The Effects of Stellar Magnetic Activity and Variability on Observations of Exoplanets
Morris, Brett Michael
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The search for life in the Universe outside of the Solar System focuses on the study of potentially habitable exoplanets. Exoplanets have been discovered principally via the transit method, which reveals planetary radii and orbital periods, among other things. In transiting multi-planet systems, we can measure the masses of exoplanets without expensive spectroscopy by using transit timing variations. The orbit of a single transiting planet around a single star would be (nearly) perfectly periodic, but if there's more than one planet in the system, the gravitational influence of each planet on each other changes the orbital shape and orientation. The apparent variation in the exoplanet transit times thus transmits information about the mass and orbit of the perturbing planet. Transits can also reveal the composition of exoplanet atmospheres via transmission spectroscopy. When the planet passes in front of the host star, it will appear largest at wavelengths where the planet's atmosphere is opaque, and smallest at wavelengths where the atmosphere is transparent. Thus by measuring the apparent radius of the planet as a function of wavelength, we can obtain a spectrum of an exoplanet's atmosphere. However, there are additional signals generated by magnetic activity and variability at the stellar surface which inject confounding time- and wavelength-dependent signals into the spectrophotometry of exoplanet host stars which complicate all of the aforementioned measurements. We must understand heterogeneous stellar surfaces in order to accurately answer astrobiological questions such as: does this planet have a surface, and what is the composition of its atmosphere? The goal of this dissertation is to explore stellar magnetic activity and variability and their impacts on measurements of exoplanets with implications for astrobiology. I used the transiting planet HAT-P-11 b to measure the size and latitude distributions of starspots on its active K4 dwarf host star, to find that its magnetic activity mirrors the Sun's. I measured the chromospheric activity of HAT-P-11 and compared it to stars of similar temperature and rotation period to find that it's the most active of its peers, perhaps suggestive of star-planet interaction. I directly measured starspot coverage on a sample of bright stars via TiO molecular band modeling. I identified the possibility of detecting stellar activity cycles of nearby stars using precision astrometry. I devised a technique for measuring robust exoplanet radii even in the presence of significant starspot distributions by reparameterizing the transit light curve of Mandel & Agol (2002). Finally, I devised a simulator for James Webb Space Telescope observations of transiting exoplanets, to explore the limits imposed by stellar magnetic activity on transit timing and transmission spectroscopy measurements for three systems with potentially habitable exoplanets.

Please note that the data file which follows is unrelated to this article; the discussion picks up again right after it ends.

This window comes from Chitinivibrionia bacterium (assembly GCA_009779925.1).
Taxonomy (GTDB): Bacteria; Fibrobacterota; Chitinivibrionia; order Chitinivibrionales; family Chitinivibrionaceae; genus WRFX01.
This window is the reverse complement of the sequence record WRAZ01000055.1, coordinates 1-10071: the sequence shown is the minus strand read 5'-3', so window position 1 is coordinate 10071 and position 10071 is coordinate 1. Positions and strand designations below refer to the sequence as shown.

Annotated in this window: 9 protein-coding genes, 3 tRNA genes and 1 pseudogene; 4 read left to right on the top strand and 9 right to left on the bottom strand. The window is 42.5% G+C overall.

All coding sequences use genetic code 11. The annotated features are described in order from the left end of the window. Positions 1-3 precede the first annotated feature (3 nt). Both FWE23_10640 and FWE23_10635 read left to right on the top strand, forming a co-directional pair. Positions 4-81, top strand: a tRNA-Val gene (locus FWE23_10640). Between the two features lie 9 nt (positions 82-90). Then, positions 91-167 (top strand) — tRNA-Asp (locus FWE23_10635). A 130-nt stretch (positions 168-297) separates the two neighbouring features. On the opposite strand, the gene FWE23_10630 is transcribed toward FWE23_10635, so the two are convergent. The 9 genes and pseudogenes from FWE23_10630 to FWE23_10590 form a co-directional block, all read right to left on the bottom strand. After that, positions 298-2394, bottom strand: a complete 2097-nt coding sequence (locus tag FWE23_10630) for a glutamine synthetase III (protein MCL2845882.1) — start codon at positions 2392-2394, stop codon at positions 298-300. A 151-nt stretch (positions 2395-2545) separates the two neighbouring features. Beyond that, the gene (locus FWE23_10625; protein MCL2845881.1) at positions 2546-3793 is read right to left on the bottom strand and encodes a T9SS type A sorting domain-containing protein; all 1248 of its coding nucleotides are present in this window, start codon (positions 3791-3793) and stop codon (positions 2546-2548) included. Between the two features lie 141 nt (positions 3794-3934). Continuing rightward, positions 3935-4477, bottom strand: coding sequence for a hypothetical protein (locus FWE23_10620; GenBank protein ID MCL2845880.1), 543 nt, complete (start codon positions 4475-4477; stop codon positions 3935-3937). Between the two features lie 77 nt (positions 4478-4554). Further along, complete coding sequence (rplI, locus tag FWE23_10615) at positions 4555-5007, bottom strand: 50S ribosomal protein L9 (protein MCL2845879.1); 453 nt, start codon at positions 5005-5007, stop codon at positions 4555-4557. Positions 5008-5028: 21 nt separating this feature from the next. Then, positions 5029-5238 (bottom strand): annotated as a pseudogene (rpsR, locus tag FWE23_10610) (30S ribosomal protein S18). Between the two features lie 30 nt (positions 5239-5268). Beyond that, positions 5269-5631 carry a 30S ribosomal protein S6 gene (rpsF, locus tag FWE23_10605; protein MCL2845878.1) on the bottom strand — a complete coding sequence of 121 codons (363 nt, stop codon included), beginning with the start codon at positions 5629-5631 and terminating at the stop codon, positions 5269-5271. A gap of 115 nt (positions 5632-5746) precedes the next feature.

- Astronomy